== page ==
Then we have the Police, this was, only a few years ago, a profession that the majority respected and looked upon with pride and trust. While there were always the occasional stories of corruption, this was isolated persons in particular forces. Now we have Hillsborough, possibly Orgreave, Stephen Lawrence and others. This is not to say that the police are corrupt, but a minority of the officers may be, but it is the manner in which these investigations and others were handled that leaves a door of mistrust open.
The NHS, this is one of the great institutions of the UK, being that it provides health care, free at point of delivery for all eligible persons within the UK. But there have been many issues, one of which is Mid Staffs. This is where there were many unexplained deaths and the extent of a cover up.
One of the biggest scandals and is still current is the child abuse allegations and Jimmy Saville and others. Here questions are still being asked about the conduct of the BBC, various hospital, including Leeds General Infirmary, Broardmoor , Stoke Mandeville and many others, CPS, Police and some child care homes.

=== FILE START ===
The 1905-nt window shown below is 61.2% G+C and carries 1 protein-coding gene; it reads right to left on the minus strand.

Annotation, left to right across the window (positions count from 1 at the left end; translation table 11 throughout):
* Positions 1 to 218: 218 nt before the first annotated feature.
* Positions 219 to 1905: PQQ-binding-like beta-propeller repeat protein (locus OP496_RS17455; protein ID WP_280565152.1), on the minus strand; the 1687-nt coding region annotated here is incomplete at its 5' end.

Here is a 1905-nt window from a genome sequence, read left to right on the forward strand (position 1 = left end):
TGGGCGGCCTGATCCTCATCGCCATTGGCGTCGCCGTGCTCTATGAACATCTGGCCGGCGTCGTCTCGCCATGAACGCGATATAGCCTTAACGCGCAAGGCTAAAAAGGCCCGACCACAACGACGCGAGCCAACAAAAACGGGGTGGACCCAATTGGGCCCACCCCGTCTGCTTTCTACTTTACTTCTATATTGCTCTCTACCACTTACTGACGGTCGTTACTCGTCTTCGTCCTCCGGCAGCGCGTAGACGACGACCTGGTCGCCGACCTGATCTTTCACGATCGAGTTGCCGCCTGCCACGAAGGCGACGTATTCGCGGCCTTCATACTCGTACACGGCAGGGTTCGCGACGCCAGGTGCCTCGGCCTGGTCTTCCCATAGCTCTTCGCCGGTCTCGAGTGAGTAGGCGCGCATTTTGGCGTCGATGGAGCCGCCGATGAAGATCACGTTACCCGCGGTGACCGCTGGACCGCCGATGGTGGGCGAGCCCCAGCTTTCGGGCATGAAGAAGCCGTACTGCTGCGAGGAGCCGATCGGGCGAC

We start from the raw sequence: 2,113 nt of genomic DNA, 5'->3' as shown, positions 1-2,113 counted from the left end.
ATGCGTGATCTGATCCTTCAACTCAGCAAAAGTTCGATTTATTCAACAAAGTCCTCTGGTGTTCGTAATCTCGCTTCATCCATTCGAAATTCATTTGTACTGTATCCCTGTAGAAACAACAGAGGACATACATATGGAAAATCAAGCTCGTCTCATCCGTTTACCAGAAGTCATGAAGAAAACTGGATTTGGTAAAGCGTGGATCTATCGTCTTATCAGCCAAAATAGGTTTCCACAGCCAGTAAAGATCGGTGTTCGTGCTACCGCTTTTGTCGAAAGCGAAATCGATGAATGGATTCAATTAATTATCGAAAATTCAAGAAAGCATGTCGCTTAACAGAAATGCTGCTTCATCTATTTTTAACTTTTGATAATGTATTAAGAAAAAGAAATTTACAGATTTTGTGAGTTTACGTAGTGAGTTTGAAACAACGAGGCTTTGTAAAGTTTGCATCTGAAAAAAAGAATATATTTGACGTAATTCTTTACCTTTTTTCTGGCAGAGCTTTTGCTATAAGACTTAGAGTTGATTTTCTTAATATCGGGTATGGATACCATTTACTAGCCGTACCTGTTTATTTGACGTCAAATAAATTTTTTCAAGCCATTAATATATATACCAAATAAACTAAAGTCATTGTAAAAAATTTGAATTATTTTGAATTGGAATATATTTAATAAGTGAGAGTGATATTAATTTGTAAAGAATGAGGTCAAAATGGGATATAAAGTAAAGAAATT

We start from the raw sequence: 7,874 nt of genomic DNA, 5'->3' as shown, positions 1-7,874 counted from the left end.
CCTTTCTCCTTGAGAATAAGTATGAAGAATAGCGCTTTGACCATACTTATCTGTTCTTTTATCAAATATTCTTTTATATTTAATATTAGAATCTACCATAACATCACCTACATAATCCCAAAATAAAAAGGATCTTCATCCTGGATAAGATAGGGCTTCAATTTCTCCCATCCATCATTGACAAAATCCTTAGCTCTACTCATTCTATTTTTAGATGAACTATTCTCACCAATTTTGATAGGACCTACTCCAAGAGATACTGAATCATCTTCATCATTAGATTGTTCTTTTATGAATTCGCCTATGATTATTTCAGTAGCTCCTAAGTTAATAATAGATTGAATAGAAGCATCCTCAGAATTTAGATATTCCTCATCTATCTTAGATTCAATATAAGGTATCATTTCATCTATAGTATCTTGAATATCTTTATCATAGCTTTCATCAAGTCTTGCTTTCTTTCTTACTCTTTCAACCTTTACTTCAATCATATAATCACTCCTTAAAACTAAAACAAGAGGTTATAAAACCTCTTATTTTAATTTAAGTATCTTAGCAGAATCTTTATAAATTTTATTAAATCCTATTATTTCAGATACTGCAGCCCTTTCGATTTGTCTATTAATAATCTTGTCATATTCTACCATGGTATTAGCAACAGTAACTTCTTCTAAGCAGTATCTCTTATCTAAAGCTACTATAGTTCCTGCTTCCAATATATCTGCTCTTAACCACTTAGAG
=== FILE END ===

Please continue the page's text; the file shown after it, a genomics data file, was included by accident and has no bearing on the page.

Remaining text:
Now Cyril Smith which again bring in, what appears to be child abuse, police investigations or no investigation and politics. Was this known at Westminster, by his own party; the Liberals or any of the other parties or any MP’s and if it was, were there cover ups?
The mention of politics and MP’s brings in the expenses scandal, where certain MP’s were accused of claiming expenses they were not entitled to and some were prosecuted and many had to pay back the expenses they should not have had. Then we have certain persons in Parliament and Government who may not have always been truthful, this causes Tony Blair to be mentioned his’weapons of mass destruction‘ is but one example of limited truth.